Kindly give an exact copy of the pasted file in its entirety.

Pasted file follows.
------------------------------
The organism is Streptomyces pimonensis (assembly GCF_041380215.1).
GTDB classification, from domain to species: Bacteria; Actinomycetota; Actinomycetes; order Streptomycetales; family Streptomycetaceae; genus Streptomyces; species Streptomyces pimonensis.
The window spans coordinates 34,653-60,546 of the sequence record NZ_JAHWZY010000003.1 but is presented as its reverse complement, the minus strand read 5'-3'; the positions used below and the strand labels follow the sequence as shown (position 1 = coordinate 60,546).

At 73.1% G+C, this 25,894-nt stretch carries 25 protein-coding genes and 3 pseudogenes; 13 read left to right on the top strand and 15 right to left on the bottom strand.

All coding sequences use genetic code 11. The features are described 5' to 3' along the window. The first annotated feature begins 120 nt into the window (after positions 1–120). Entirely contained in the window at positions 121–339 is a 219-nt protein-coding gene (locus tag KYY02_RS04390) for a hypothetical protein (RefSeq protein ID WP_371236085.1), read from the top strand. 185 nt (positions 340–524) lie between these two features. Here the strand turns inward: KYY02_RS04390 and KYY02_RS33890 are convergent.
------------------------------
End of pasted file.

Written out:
The organism is Streptomyces pimonensis (assembly GCF_041380215.1).
GTDB classification, from domain to species: Bacteria; Actinomycetota; Actinomycetes; order Streptomycetales; family Streptomycetaceae; genus Streptomyces; species Streptomyces pimonensis.
The window spans coordinates 34,653-60,546 of the sequence record NZ_JAHWZY010000003.1 but is presented as its reverse complement, the minus strand read 5'-3'; the positions used below and the strand labels follow the sequence as shown (position 1 = coordinate 60,546).

At 73.1% G+C, this 25,894-nt stretch carries 25 protein-coding genes and 3 pseudogenes; 13 read left to right on the top strand and 15 right to left on the bottom strand.

All coding sequences use genetic code 11. The features are described 5' to 3' along the window. The first annotated feature begins 120 nt into the window (after positions 1–120). Entirely contained in the window at positions 121–339 is a 219-nt protein-coding gene (locus tag KYY02_RS04390) for a hypothetical protein (RefSeq protein ID WP_371236085.1), read from the top strand. 185 nt (positions 340–524) lie between these two features. Here the strand turns inward: KYY02_RS04390 and KYY02_RS33890 are convergent.